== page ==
High ‘real’ interest rates will slow the UK economy

When the Bank of England meets every month, market commentators always focus on the nominal interest rate. But what many people fail to realise is that it’s not the nominal interest rate that matters, it’s the real interest rate (ie nominal interest rates minus the inflation rate). If nominal interest rates rise from 5% to 6%, but inflation jumps from 2% to 4%, then real interest rates have actually fallen. Consumers will react by borrowing more, not less.

I was bearish on UK bonds through 2006 and the first half of 2007. Even though the Bank of England has steadily increased nominal interest rates from a low of 3.5% in 2003, real interest rates were at the same level in 2006 (about 2%). In reality, monetary policy at the beginning of this year was just as expansionary as in 2003, but four years ago the Bank of England was trying to avert recession and was worried about deflation. The Bank of England needed to raise rates this year, and it was little surprise that it has done so.

Since May this year, however, real interest rates have climbed rapidly higher. Even though the Bank of England has only raised nominal interest rates by 0.25% since May, the drop in inflation has meant that real interest rates have jumped by 1% (as shown by the yellow line on the graph). If you measure real interest rates using 3 month LIBOR, which is the rate at which banks lend to each other and is therefore the rate that matters most to the man on the street, then real interest rates have jumped by 1.2% (as shown by the green line).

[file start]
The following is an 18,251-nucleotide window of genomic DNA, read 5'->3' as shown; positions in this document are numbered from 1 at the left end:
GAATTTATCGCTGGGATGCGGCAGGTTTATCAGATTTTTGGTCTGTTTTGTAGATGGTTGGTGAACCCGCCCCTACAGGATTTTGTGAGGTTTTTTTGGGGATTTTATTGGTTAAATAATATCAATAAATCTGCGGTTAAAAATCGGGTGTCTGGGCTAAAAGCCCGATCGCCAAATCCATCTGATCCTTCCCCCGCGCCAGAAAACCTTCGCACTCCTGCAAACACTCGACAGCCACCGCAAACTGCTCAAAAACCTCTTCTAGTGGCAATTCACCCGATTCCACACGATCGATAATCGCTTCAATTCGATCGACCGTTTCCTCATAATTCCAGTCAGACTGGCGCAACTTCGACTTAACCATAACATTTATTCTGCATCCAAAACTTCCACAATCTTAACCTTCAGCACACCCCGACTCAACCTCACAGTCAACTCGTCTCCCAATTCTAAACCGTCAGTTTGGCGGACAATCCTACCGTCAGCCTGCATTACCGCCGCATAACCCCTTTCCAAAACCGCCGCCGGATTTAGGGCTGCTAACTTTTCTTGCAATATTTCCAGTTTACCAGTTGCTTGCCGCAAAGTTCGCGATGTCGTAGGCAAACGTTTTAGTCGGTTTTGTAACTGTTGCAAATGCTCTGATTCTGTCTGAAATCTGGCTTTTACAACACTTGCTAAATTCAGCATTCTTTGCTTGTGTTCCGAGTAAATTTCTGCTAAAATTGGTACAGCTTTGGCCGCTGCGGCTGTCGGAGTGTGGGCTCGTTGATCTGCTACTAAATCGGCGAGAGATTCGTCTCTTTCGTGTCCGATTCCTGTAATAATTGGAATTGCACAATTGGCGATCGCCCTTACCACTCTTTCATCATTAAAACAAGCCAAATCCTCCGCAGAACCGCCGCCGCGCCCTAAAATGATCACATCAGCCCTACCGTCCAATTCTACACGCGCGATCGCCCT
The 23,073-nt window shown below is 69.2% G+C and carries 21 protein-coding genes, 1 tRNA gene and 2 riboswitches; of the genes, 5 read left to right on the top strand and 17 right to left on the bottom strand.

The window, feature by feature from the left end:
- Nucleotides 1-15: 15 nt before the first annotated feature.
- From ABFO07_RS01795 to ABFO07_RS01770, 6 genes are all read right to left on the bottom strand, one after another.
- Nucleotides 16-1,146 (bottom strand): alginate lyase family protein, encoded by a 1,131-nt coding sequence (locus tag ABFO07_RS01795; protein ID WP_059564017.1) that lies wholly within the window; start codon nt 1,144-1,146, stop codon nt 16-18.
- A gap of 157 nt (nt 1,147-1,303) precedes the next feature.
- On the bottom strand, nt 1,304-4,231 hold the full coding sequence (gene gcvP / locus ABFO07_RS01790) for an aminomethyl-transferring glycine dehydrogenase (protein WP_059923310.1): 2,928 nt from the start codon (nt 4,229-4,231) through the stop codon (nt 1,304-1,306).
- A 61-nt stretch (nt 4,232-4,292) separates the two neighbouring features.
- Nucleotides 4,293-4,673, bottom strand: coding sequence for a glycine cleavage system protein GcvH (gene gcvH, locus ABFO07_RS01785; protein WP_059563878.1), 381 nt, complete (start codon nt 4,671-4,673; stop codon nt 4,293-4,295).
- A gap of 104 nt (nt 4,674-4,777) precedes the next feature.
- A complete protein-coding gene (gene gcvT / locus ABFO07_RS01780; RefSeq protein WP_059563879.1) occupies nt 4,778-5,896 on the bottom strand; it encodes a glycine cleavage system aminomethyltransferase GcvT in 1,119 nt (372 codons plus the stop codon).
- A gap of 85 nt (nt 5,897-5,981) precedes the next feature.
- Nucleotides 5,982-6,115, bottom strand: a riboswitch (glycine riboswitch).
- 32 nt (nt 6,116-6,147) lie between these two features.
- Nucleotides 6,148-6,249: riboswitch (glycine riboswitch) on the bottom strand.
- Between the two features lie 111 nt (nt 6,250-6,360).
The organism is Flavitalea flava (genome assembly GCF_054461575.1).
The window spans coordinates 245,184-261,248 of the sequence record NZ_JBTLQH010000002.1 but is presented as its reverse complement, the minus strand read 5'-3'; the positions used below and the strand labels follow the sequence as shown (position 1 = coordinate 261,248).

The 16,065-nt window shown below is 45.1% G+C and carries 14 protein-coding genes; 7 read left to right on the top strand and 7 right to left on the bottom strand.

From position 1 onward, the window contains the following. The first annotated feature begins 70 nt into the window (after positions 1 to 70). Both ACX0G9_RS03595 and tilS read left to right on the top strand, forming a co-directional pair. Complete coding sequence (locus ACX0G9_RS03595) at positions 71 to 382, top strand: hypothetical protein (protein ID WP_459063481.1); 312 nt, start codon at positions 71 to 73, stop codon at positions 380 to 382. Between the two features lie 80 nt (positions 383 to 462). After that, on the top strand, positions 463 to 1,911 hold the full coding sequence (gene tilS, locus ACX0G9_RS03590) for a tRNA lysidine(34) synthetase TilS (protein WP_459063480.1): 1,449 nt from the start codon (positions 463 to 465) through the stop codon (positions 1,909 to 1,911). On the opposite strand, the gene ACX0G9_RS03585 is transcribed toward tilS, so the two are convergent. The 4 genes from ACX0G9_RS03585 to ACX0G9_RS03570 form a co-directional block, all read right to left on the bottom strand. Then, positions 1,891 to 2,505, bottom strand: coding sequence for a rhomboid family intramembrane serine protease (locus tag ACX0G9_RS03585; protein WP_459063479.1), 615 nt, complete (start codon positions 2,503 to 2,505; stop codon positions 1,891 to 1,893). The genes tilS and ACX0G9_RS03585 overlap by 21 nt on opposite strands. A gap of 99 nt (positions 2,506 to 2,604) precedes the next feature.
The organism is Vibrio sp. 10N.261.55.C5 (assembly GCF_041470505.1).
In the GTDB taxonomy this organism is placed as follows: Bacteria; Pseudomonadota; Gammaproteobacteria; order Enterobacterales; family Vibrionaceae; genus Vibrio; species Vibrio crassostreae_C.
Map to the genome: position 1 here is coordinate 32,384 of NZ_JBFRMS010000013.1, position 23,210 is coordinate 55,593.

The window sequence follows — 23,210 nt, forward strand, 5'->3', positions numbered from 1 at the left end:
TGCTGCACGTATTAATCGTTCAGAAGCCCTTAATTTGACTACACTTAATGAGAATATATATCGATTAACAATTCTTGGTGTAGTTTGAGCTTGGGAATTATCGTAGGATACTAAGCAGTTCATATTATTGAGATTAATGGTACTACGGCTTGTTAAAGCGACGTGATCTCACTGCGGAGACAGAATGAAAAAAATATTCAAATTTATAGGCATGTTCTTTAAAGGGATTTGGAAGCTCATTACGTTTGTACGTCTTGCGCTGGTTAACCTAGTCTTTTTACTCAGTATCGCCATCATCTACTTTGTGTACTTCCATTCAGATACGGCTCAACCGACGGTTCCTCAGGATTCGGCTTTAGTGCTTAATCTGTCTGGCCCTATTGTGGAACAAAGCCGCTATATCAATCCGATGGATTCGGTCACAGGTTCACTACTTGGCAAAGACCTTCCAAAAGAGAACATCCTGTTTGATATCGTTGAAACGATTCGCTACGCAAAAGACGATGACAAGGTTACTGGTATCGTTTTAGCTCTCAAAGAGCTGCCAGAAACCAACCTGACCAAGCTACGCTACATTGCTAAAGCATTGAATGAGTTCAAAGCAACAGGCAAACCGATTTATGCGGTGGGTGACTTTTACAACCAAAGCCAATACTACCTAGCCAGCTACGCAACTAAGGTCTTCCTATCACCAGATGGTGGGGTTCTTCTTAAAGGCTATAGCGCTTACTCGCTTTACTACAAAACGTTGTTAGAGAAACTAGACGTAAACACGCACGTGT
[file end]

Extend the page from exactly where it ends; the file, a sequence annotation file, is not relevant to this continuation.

In reality, therefore, there has been a dramatic tightening of monetary policy over the past few months. High real interest rates will serve to reduce consumer borrowing, cut corporate investment, slow the housing market, and slow the economy. There is currently no need for the Bank of England to raise interest rates, and the next movement is likely to be downwards. The timing depends on how quickly and to what extent US woes afflict the UK, and how the UK housing market pans out (see my previous blog comment)

The value of investments will fluctuate, which will cause prices to fall as well as rise and you may not get back the original amount you invested. Past performance is not a guide to future performance.

Next Blogs